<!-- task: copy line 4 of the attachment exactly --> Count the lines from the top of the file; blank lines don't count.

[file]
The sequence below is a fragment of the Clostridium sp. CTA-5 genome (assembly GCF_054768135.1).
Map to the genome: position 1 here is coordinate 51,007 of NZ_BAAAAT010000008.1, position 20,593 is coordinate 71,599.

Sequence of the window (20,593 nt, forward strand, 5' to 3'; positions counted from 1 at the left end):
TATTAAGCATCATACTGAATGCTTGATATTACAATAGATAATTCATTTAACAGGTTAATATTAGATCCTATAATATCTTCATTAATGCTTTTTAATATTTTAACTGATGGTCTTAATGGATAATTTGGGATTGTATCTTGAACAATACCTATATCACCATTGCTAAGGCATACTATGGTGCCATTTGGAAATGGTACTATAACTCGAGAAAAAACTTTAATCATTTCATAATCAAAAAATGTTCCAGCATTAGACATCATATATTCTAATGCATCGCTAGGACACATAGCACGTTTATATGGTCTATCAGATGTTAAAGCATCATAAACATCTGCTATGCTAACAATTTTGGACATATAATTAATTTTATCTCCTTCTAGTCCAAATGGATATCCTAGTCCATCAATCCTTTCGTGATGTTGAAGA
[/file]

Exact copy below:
TATTAAGCATCATACTGAATGCTTGATATTACAATAGATAATTCATTTAACAGGTTAATATTAGATCCTATAATATCTTCATTAATGCTTTTTAATATTTTAACTGATGGTCTTAATGGATAATTTGGGATTGTATCTTGAACAATACCTATATCACCATTGCTAAGGCATACTATGGTGCCATTTGGAAATGGTACTATAACTCGAGAAAAAACTTTAATCATTTCATAATCAAAAAATGTTCCAGCATTAGACATCATATATTCTAATGCATCGCTAGGACACATAGCACGTTTATATGGTCTATCAGATGTTAAAGCATCATAAACATCTGCTATGCTAACAATTTTGGACATATAATTAATTTTATCTCCTTCTAGTCCAAATGGATATCCTAGTCCATCAATCCTTTCGTGATGTTGAAGA